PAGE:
I am in awe of the protesters in Tunisia and Bahrain and Egypt and Libya and Iran and Yemen and the Sudan and elsewhere in the Middle East. Their yearning for freedom is so great that, day after day, they put their lives on the line. I pray particularly for those in Libya and the Sudan, whose rulers are proving to be particularly ruthless.
I was recently reading Rumi, the great 13th century sufi poet from Persia, and came across this wonderful poem about “the ache for freedom” (as translator Coleman Barks calls it). Rumi’s beautiful description of camels stands in for the loveliness of humankind. When we hear a poet articulating our deep longing for freedom, we may tear our clothes and fall to the ground. Or, as events in the Middle East demonstrate, we may snap our ropes and venture out into new realms:
Jami’s the Camel Driver’s Song
A sufi was on the path of clarity. Every day he walked
the desert, and every night
he walked and slept in the emptiness of God’s custody.
One night he came upon
a merchant’s tent and felt the need for conversation. He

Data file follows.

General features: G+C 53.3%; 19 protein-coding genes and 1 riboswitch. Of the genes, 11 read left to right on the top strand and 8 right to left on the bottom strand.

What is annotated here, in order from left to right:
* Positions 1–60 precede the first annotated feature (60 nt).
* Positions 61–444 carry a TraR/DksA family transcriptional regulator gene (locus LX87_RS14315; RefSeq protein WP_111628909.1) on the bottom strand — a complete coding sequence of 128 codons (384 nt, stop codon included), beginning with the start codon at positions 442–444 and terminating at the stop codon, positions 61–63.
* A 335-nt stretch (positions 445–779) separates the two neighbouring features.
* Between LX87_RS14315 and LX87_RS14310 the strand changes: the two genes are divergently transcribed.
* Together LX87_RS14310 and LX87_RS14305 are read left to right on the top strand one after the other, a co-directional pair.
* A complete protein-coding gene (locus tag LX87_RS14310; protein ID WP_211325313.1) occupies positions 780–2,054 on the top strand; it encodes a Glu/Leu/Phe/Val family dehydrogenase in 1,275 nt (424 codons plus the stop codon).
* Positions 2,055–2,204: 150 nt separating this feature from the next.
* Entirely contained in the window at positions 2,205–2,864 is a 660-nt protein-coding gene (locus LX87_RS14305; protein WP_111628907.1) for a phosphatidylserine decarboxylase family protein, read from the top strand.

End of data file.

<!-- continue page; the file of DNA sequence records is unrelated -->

lifted the tent flap
and saw a black slave in chains, unable to move, but shining
with intelligence like
the moon. “Help me,” the slave whispered. “My master will
not refuse a guest. Ask
him to set me free.” The merchant welcomed the sufi
to his tent and brought
food. “I cannot accept your generosity until you release
this poor man.” “I will.
But first listen to what I have suffered because of him!
I used to have many purebred
camels, beautiful animals with humps like mountains, swift
as the wind over steep
and flat, powerful as rhinoceri, tall and dignified as
elephants. Their crossing
and recrossing this desolation were the source of my
existence, their bells my most
wished-for sound. As they traveled, this camel driver sang
songs. The camels heard
and carried their loads with courage and discipline. This time,
though, when we unloaded
them, they fled in every direction, vanished in the desert,
all but the one still
tied outside my tent.” The sufi said, “Let me hear the camel
driver’s song.” The master
gestured, and the slave began. The visitor sat politely
watching the tethered animal,
but as longing deepened in the song, the night walker
tore his clothes and fell
on the ground, while the last camel snapped its rope and
escaped into the darkness.
The illustration, “Camel,” is by Svetlana Prohogin, whose website you can visit here: prozhogin.org/painting